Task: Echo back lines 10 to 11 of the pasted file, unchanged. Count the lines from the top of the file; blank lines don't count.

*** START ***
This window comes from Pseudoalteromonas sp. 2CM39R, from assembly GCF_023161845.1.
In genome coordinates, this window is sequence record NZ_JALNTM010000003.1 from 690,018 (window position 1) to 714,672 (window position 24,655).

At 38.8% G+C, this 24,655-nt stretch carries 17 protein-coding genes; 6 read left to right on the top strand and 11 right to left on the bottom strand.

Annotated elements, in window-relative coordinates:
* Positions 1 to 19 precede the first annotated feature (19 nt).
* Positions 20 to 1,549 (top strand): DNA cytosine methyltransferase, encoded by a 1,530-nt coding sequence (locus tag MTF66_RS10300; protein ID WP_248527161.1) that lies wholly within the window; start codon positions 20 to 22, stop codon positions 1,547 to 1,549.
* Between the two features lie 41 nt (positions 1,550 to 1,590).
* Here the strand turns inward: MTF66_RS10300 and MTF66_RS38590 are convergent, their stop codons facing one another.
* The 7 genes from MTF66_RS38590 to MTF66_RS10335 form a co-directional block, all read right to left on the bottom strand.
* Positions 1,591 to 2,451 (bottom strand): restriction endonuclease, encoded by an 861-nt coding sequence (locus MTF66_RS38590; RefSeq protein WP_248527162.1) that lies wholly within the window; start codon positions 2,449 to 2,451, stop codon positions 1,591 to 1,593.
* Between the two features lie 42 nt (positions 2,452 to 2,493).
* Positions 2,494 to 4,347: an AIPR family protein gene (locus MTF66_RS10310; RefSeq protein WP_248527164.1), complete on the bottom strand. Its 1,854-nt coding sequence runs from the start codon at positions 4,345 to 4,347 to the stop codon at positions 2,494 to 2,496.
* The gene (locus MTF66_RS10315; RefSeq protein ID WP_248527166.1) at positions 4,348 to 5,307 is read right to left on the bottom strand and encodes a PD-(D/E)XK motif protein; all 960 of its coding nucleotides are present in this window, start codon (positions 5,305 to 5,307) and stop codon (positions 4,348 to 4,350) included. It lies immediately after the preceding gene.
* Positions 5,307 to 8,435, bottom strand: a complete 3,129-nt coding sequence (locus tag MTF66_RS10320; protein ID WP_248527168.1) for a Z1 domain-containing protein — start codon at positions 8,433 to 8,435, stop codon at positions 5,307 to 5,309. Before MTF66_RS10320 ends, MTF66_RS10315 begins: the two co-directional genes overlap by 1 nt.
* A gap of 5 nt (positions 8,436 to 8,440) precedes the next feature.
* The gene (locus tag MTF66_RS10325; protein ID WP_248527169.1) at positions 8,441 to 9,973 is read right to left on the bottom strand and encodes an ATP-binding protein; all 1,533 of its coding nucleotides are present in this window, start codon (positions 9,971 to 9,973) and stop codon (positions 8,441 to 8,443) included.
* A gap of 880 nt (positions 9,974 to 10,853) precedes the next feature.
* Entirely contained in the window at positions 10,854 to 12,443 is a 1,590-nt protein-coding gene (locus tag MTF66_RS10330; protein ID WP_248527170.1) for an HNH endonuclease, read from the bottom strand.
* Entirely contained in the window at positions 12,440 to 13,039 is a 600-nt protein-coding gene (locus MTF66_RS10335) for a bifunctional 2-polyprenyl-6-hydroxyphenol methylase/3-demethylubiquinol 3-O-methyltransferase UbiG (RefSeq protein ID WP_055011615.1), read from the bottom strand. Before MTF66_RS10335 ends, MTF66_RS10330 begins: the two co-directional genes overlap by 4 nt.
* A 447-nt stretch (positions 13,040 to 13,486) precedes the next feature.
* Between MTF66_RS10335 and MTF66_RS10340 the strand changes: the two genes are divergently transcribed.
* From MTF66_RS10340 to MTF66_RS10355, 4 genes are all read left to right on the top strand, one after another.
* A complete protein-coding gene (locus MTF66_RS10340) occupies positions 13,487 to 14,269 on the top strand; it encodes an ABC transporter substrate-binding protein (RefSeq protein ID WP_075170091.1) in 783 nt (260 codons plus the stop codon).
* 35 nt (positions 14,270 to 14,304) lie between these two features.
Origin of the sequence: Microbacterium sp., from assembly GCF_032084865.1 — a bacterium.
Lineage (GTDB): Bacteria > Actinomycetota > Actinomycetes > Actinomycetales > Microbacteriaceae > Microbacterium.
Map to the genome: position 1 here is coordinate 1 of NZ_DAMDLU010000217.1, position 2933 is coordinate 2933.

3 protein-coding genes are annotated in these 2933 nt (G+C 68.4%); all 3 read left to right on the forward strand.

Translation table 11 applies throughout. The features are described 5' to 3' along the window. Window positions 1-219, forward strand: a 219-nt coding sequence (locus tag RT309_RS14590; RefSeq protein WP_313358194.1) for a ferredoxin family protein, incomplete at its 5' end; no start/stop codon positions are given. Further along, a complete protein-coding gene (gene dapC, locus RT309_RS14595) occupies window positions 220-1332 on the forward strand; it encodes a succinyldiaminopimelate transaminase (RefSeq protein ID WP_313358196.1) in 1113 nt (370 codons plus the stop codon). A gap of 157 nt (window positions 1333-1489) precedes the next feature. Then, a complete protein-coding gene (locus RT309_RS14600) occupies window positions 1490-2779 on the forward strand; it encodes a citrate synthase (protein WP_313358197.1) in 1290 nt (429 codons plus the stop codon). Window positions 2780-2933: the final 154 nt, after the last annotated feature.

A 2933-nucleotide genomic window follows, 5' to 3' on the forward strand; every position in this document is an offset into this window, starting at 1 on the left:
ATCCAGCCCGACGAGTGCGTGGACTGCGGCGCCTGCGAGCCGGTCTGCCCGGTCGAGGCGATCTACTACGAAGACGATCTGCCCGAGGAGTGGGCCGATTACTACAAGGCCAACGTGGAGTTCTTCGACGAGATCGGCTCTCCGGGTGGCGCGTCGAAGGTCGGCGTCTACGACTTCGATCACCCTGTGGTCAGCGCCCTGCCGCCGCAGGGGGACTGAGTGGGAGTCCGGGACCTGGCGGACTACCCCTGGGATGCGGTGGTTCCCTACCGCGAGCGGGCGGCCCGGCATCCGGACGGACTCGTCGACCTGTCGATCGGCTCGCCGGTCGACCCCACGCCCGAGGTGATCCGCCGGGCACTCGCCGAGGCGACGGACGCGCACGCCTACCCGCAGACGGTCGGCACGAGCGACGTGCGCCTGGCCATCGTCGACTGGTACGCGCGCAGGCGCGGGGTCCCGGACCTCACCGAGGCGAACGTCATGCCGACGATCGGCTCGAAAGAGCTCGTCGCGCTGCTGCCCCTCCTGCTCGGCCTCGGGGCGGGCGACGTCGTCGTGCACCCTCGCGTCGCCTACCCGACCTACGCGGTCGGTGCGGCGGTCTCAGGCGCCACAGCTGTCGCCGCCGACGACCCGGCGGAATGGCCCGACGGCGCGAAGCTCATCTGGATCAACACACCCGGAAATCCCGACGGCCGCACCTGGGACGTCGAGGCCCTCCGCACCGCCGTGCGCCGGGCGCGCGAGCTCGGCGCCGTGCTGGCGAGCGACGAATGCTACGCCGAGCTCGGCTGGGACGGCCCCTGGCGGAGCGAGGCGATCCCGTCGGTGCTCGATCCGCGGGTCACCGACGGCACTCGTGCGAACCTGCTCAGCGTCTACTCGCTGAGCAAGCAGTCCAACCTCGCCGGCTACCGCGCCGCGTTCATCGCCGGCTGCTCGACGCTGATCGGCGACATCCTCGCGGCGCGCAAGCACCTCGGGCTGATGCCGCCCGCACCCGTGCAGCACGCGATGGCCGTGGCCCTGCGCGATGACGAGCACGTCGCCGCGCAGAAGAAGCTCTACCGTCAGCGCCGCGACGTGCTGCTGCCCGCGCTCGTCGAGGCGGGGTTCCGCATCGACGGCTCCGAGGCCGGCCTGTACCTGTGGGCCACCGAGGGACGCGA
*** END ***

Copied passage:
* Positions 1,591 to 2,451 (bottom strand): restriction endonuclease, encoded by an 861-nt coding sequence (locus MTF66_RS38590; RefSeq protein WP_248527162.1) that lies wholly within the window; start codon positions 2,449 to 2,451, stop codon positions 1,591 to 1,593.
* Between the two features lie 42 nt (positions 2,452 to 2,493).